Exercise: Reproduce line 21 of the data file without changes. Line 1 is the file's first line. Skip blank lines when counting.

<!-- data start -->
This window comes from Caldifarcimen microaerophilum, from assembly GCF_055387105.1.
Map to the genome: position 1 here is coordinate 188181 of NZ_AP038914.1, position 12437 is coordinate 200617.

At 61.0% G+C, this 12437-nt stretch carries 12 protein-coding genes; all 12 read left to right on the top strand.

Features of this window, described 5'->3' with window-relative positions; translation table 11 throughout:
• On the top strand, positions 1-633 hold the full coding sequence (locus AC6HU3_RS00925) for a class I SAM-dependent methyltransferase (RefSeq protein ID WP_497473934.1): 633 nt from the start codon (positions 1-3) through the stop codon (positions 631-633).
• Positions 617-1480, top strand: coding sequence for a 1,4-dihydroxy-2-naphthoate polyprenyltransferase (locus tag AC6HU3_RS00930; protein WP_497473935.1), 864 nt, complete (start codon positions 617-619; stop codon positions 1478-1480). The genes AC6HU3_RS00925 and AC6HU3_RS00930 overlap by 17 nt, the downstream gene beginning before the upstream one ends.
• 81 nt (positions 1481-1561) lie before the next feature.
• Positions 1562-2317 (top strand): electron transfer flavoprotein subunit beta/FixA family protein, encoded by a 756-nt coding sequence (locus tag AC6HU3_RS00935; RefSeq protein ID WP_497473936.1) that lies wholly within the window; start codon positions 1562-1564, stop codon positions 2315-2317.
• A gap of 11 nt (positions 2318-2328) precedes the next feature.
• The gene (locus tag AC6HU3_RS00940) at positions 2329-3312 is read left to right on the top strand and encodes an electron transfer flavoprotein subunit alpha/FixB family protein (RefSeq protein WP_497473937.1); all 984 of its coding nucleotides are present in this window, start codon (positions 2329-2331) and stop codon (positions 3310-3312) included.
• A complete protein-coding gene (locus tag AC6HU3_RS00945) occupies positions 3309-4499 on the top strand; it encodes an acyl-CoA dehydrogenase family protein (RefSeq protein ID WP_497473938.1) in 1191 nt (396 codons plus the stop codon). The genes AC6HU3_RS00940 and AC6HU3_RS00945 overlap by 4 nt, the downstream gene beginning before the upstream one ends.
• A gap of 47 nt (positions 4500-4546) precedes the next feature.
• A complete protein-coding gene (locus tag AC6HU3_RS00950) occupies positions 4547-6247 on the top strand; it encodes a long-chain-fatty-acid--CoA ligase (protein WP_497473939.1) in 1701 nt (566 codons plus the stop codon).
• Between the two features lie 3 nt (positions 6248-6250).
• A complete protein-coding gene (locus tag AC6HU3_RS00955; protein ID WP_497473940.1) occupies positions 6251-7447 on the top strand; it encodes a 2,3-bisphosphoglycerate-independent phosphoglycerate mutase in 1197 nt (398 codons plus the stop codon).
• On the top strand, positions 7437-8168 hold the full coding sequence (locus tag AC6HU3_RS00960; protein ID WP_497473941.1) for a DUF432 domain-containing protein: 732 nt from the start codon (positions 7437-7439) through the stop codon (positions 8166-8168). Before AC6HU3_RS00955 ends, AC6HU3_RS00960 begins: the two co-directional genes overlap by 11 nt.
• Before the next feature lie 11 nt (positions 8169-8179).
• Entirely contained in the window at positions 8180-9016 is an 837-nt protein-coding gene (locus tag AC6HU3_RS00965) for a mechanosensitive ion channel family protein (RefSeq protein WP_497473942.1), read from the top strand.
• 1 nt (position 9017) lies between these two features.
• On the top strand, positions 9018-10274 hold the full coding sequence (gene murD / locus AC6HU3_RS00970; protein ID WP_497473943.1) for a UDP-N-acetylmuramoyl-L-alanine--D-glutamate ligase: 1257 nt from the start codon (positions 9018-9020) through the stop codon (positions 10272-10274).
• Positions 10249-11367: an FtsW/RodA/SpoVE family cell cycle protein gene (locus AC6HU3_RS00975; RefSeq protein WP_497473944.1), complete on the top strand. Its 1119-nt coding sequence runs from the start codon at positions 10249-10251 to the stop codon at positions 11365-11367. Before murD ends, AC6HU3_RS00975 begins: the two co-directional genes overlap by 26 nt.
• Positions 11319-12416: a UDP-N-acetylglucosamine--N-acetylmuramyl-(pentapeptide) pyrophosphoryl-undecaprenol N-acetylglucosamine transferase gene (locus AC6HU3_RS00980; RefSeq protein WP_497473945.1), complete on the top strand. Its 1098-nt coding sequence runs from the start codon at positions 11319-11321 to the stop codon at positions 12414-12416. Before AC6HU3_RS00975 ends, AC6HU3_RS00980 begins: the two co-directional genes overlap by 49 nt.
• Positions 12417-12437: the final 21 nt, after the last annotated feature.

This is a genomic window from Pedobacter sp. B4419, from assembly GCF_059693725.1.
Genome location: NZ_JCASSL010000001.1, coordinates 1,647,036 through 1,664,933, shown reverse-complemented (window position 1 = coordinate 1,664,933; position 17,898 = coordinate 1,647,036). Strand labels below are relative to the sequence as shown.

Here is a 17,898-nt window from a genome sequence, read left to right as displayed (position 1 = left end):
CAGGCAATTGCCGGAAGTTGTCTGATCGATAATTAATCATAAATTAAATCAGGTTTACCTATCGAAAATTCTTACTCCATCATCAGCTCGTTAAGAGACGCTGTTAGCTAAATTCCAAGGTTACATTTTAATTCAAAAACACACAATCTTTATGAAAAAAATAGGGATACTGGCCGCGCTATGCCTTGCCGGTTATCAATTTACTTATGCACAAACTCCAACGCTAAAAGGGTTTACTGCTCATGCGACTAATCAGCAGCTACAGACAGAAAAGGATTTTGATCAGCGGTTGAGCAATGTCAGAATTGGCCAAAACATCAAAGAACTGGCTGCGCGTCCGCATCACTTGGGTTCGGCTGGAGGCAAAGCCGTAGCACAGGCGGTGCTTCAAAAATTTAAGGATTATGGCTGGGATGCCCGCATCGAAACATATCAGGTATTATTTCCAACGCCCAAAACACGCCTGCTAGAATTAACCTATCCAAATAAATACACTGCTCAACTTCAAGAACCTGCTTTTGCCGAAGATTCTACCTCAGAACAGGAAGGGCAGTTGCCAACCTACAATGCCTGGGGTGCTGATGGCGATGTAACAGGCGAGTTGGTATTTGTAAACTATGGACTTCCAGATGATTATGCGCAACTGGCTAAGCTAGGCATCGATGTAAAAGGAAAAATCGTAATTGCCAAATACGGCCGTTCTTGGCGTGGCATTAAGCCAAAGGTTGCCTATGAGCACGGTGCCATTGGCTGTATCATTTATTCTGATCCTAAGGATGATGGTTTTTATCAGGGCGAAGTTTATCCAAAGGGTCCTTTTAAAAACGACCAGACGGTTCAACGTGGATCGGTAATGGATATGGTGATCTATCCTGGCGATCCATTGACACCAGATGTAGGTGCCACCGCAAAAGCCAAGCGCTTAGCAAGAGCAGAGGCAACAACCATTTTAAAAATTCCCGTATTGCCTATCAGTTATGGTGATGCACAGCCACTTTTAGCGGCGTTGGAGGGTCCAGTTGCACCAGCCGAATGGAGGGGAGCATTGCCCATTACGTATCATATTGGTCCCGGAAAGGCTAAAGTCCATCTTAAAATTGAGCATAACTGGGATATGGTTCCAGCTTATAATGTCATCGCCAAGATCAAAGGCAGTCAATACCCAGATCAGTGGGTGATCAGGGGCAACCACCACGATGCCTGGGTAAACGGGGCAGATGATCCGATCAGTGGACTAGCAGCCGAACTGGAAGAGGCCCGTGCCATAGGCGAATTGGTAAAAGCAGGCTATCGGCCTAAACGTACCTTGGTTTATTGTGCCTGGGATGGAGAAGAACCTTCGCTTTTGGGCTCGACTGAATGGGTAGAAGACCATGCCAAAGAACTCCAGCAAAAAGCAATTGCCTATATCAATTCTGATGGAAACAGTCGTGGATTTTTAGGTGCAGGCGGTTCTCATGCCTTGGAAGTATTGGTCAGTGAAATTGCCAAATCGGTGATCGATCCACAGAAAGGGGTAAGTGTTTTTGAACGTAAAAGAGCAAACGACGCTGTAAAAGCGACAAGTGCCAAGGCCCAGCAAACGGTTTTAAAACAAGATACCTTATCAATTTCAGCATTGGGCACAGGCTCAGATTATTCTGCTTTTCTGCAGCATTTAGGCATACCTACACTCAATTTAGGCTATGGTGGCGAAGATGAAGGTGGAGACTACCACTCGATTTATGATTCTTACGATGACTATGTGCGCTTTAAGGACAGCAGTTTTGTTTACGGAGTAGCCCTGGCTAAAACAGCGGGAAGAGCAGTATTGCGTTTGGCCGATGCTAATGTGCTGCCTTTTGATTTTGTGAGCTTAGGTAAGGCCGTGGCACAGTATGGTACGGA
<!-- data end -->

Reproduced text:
• Positions 10249-11367: an FtsW/RodA/SpoVE family cell cycle protein gene (locus AC6HU3_RS00975; RefSeq protein WP_497473944.1), complete on the top strand. Its 1119-nt coding sequence runs from the start codon at positions 10249-10251 to the stop codon at positions 11365-11367. Before murD ends, AC6HU3_RS00975 begins: the two co-directional genes overlap by 26 nt.